A small plane breaks across the border into restricted airspace. The Customs and Border Protection (CBP) officers are ready. They go after it in their Blackhawk helicopter and get close enough to the plane to see the type of aircraft and the tail identification number.
“November 1-6-0 Delta Bravo this is U.S. Customs and Border Protection H60, you have entered a restricted area. Turn left,” radios an officer to the aircraft.
The pilot doesn’t respond and continues straight ahead. CBP pilot Jason Harrell pulls close enough so the people in the targeted aircraft can see the two heavily armed agents in the back, each with an automatic firearm in his hands, a dark flak jacket and helmet, and a beige uniform.
Harrell asks one of the men if they could pull off a “disabling” shot.
“Absolutely, man. Easy shot, very easy shot,” he responds.
The intimidation tactic works. The N 1-6-0 pilot gets the message and turns hard left, out of the restricted zone.
This was not CBP’s valiant defense of the U.S.-Mexico border. This above case was a mock training scenario filmed by the National Geographic Channel’s Border Wars, six days before the kickoff of the 2010 Super Bowl between the Indianapolis Colts and New Orleans Saints. The whole scene was fast-paced and dramatic, accompanied by music meant for Hollywood’s best thrillers.
While this CBP operation was done as part of a larger coordinated effort to protect the nation’s largest sporting and commercial event, it also drives home the idea that officials can place the metaphorical international border at any given place in the country, at any given time. As with the U.S.-Mexico border, this comes accompanied with an ever-tightening and strict enforcement web, that reverberates past the actual boundary into the surrounding area, in this case southern Florida. CBP has played a role in securing the Super Bowl for more than 10 years, including places that are far from any international boundary, such as Indianapolis for the 2011 NFL showdown on February 5.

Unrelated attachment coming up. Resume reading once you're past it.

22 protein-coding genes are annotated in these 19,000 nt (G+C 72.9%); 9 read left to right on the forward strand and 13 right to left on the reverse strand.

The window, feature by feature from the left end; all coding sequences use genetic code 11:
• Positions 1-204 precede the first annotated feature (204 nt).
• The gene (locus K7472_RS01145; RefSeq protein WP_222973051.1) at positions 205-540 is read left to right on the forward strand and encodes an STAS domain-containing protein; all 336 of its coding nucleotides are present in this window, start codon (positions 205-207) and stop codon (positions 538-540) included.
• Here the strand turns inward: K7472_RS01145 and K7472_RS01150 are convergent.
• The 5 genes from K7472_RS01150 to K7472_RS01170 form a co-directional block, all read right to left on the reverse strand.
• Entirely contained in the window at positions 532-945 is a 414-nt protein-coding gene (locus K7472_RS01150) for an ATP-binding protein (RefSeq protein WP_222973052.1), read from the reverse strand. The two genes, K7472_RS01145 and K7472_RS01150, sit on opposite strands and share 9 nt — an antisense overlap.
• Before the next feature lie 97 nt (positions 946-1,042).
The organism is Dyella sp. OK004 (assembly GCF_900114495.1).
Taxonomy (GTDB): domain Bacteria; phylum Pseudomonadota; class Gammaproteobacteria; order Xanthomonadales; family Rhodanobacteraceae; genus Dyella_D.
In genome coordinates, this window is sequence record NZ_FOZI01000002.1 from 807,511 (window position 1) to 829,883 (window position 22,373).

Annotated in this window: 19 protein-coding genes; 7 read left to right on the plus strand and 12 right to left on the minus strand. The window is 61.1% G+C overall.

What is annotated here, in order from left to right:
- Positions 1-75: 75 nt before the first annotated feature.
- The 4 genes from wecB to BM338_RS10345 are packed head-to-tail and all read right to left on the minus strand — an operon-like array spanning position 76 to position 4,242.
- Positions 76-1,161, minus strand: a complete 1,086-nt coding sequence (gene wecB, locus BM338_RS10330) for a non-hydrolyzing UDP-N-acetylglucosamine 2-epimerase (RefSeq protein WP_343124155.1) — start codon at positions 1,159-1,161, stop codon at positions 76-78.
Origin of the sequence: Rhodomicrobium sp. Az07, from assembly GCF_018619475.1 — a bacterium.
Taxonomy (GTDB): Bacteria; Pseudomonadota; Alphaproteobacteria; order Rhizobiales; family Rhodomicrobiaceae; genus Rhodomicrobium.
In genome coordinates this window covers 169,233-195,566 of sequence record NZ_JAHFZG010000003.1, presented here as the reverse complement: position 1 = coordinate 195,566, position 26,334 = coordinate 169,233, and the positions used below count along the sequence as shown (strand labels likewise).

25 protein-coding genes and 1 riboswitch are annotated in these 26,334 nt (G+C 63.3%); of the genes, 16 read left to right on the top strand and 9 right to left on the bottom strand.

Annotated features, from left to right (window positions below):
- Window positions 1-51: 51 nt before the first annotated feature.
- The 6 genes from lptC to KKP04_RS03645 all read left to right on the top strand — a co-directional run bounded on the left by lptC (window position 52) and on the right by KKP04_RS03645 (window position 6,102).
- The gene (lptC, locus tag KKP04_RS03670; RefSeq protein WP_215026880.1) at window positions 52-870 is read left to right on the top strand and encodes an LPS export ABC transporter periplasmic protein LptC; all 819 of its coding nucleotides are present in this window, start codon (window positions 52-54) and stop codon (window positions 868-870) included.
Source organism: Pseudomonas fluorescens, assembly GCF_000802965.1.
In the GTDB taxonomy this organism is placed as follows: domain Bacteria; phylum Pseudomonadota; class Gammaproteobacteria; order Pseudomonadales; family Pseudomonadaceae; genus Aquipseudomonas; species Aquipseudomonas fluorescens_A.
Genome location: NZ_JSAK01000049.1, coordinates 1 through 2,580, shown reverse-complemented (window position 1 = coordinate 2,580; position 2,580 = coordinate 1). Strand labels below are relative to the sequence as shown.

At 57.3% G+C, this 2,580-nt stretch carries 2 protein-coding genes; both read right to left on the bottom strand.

In this depiction of CBP Super Bowl activities in 2010, via the National Geographic Channel, agents scour the Miami coastline and waterways in search of potential threats. They come across a “suspicious tanker” anchored on the Miami River near downtown, which will be going to Haiti. First, the camera pans onto several stacks of piled-up mattresses on the boat. The shoddy conditions of the mattresses and other badly-worn furniture, the narrator explains, makes the boat a “red flag.” The camera focuses on the crew, two Haitian men with their black faces blurred. The captain of the boat says that they are transporting merchandise to be sold, but according to CBP agent Juan Allende “the money does not add up” given the conditions of the merchandise, and the costs of operating the boat. The feeling of the scene is one of likely criminal activity, and that CBP will inevitably find something as they rifle through the boat.
CBP agent Carla Rolon descends into the sludge in the bottom of the vessel in the ballast tanks, which are filled with “rancid liquid” potentially composed of “urine” or “feces,” in search of secret compartments. “Plain nasty,” Rolon explains to the camera.
Even though they don’t find anything, “every precaution was necessary,” the narrator explains, “with the Super Bowl two days away.”
This is all part of the CBP's mission: “Our mission statement says we’ll defend the American pubic against acts of terrorism," one unnamed CBP agent says, "The Super Bowl is a high priority target.”